Back on the 12th August I wrote about my discovery of forced opt-in spyware in the popular Google Chrome extension 'Awesome Screenshot', which tracks and sends all browsing history over plaintext HTTP to an upstream marketing service.
The article was picked up by Hacker News, several Reddits, and even Matt Mullenweg, the creator of Wordpress. It received over 25,000 visits and several tech-related blogs spanning more than four different languages subsequently wrote about it. One enterprising infosec researcher even wrote Snort signatures for detecting it - finally, something truly 'Awesome' to come out of this :)
The extension itself received numerous poor ratings in the Chrome store and, according to my records, dropped over 10,000 installations.
None of this was apparently enough for Diigo or Awesome Screenshot to respond to the volume of complaints directed at them on Twitter, nor for Google to pull the extension down from their store despite many who confirmed they reported it for abuse. Silence is the same as a loud 'shut up, user!' in my opinion, and it was disappointing to 'hear' it.
However, there is now a setting hidden in a collapsed 'Advanced Option' section of the extension's Options (preferences) page, which contains a checkbox that states:
Enable non-personal, anonymous usage statistics.
Help us collect non-personal, statistical URL information. These URLs are used to get popular URLs for marketing research purpose. It helps us generate a small mount [sic] of money to support the development.
The checkbox is turned on by default - that means that existing or new users who upgrade or install the extension, will not experience anything different to the original behaviour, unless they view the Options page and uncollapse this section to turn off the checkbox. Diigo are doing their best to try and ensure you don't do this.
I unchecked the setting, clicked Save, restarted my browser, and I can confirm that the functionality works as expected - no longer do I see my data go upstream to the lb.crdui.com or s.sitebeacon.co in this way.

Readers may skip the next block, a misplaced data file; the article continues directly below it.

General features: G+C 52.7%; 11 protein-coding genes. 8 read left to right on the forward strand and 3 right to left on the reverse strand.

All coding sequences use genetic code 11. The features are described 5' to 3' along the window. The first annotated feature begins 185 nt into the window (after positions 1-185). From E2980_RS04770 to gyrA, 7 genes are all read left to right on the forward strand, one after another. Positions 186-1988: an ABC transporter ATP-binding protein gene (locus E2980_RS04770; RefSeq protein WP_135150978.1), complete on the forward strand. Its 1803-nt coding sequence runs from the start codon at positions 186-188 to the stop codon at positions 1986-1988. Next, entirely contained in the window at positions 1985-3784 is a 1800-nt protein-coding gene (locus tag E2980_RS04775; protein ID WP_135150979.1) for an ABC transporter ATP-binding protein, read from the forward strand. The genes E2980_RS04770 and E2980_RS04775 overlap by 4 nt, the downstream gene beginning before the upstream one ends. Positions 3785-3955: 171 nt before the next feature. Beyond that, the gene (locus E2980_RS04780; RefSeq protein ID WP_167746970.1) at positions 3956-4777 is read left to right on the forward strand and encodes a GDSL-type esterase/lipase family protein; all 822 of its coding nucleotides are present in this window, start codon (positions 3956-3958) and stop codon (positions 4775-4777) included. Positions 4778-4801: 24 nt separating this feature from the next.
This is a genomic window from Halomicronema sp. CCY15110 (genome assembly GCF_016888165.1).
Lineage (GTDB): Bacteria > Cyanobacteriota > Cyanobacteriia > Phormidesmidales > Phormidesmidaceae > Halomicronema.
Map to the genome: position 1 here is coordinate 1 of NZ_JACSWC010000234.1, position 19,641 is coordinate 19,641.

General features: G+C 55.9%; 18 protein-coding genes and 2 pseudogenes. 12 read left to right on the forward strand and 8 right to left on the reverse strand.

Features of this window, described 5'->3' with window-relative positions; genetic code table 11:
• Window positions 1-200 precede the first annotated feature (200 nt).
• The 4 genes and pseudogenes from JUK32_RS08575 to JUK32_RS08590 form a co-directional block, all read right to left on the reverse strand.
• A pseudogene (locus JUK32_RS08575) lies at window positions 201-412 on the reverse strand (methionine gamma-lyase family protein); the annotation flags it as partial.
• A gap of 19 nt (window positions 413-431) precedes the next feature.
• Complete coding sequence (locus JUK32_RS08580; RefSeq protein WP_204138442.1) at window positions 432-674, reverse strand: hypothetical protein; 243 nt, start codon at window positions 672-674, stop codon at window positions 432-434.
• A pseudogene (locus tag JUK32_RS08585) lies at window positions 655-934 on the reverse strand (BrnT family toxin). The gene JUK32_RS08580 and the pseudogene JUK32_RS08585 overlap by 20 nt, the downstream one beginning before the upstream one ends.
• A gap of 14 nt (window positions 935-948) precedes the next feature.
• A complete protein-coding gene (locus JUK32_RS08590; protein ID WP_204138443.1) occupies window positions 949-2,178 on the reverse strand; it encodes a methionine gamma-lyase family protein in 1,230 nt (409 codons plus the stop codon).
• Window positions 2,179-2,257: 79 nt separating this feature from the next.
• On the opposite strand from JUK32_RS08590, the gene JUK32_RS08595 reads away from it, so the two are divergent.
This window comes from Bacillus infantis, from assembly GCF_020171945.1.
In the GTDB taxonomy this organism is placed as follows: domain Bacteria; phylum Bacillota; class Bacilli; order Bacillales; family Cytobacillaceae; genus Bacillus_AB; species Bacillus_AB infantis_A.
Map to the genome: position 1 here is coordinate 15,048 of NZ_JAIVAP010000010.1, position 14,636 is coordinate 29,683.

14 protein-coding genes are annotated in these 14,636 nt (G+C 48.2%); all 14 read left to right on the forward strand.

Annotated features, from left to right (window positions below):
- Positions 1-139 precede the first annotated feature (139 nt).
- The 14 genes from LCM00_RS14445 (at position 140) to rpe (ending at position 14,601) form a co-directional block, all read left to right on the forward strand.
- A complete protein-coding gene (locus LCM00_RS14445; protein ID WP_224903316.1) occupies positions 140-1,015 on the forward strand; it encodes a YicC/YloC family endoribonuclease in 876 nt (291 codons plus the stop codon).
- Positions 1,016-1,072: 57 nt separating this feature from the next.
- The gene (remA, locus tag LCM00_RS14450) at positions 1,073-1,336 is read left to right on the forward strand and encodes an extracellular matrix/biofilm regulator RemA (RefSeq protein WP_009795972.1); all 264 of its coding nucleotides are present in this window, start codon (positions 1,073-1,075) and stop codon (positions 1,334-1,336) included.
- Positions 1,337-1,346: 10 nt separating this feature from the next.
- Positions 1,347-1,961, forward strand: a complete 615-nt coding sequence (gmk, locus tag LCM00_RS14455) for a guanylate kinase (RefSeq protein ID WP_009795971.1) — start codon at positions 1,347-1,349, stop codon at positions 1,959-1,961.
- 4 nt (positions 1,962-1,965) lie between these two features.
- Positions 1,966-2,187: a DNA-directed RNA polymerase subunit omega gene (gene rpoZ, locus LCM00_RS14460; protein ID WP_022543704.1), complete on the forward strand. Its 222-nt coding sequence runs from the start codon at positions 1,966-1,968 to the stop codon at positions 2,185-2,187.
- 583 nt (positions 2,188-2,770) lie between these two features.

Either way, this is an extension with a long history of upsetting its more tech-savvy customers by injecting ads and other unwelcome 'features' in the past. Here are some historical articles on this sort of thing perpetrated by this organisation:
Think Twice Before Installing Any Chrome Extension - August 18 2011
Screenshot extension injects ads - June 19 2014
As well as comments in their own extension's Details page:
"Sorry for the messing up of price comparison feature. We already removed it in this new version."
"[Optional search enhancement feature】Since many users don't like it, we remove this feature."
Given the new 'opt-out' feature is tucked away quietly and is not mentioned in the Details of the extension in the Chrome App store, it would not be unreasonable of you to assume that similar nasty decisions will be made at your expense by this organisation in the future. The evidence and the history gives little reason to think otherwise. Not to mention whether other nefarious settings may appear in future upgrades which are turned on by default, with no encouragement given to the user to check any such new options post-upgrade.
What bothers me more than any of this, and as a systems administrator leaves me still unsatisfied by the change, is this still unexplained 'niki-bot' crawler, which returns regularly to my servers to scrape or conduct reconnaissance (who knows?) on URLs harvested by this auto-enabled setting. That is not going to go away now - thanks very much! As I've already mentioned, the bot doesn't respect robots.txt, so don't bother Disallow'ing it there. Just put a blanket ban on it via mod_rewrite, OSSEC active-response rules, Snort, or whatever suits you. This thing needs to just die.
You can read this OMGChrome article to find out alternative screenshot extensions who don't assume their customers' data is a commodity to be traded, hidden, behind the scenes.
If you are reading this, you are probably savvy enough to know always to do your research first on what software you're installing/using. Finally, I highly recommend running some form of outbound firewall to trap this sort of thing - Little Snitch for Mac (as seen in the first screenshot), is an excellent example. If you can recommend equivalent software firewalls for Windows/Linux, put it in the comments.